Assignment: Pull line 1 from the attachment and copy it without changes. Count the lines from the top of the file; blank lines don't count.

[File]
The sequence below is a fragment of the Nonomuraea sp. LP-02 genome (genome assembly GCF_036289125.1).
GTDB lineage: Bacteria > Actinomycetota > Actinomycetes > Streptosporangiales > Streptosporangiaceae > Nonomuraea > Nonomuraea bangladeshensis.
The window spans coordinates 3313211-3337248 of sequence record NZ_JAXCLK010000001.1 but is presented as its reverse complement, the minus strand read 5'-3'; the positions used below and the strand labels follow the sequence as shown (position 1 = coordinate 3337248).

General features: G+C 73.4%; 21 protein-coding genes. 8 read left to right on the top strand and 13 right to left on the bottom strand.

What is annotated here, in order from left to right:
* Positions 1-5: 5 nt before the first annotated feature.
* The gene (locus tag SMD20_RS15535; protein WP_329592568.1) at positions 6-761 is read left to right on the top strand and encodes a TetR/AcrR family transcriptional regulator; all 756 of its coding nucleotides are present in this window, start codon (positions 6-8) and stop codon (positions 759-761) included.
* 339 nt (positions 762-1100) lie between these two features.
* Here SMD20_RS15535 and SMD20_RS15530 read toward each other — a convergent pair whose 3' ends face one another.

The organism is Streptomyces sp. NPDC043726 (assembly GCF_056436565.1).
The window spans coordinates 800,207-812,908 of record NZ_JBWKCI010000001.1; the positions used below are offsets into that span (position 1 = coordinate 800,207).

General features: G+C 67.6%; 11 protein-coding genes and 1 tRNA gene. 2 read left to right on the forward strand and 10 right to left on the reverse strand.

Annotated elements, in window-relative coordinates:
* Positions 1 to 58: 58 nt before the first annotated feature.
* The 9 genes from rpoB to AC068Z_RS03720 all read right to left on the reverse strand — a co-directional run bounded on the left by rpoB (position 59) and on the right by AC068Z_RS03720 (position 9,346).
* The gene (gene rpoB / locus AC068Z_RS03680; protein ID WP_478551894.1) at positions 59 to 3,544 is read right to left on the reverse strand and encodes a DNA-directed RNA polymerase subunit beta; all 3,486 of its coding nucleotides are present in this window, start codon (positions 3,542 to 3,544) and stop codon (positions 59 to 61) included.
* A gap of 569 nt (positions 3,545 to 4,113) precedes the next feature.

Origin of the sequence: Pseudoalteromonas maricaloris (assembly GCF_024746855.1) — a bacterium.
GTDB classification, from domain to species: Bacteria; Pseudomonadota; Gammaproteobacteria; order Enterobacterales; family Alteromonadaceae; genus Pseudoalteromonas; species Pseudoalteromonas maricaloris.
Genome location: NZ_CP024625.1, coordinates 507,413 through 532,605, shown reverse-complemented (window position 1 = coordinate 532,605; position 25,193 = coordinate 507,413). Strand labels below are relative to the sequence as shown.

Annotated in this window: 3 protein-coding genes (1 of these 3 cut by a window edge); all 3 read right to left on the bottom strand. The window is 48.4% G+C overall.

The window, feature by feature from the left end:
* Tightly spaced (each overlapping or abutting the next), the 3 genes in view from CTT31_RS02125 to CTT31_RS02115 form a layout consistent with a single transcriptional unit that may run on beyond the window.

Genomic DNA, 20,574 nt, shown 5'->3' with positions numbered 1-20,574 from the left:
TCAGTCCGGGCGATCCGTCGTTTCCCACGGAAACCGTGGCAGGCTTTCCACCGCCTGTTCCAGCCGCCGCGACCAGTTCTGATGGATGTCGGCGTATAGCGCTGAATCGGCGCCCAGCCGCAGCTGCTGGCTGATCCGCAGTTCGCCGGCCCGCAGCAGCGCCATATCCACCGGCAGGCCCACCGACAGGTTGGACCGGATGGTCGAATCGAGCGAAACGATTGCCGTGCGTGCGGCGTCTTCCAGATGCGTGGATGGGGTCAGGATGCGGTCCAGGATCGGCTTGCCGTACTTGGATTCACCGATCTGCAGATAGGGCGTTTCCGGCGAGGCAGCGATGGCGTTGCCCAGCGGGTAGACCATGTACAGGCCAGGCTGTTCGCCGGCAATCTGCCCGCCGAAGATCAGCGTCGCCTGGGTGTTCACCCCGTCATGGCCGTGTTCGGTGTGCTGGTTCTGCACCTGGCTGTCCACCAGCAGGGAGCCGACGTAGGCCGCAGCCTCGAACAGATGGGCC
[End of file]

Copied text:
The sequence below is a fragment of the Nonomuraea sp. LP-02 genome (genome assembly GCF_036289125.1).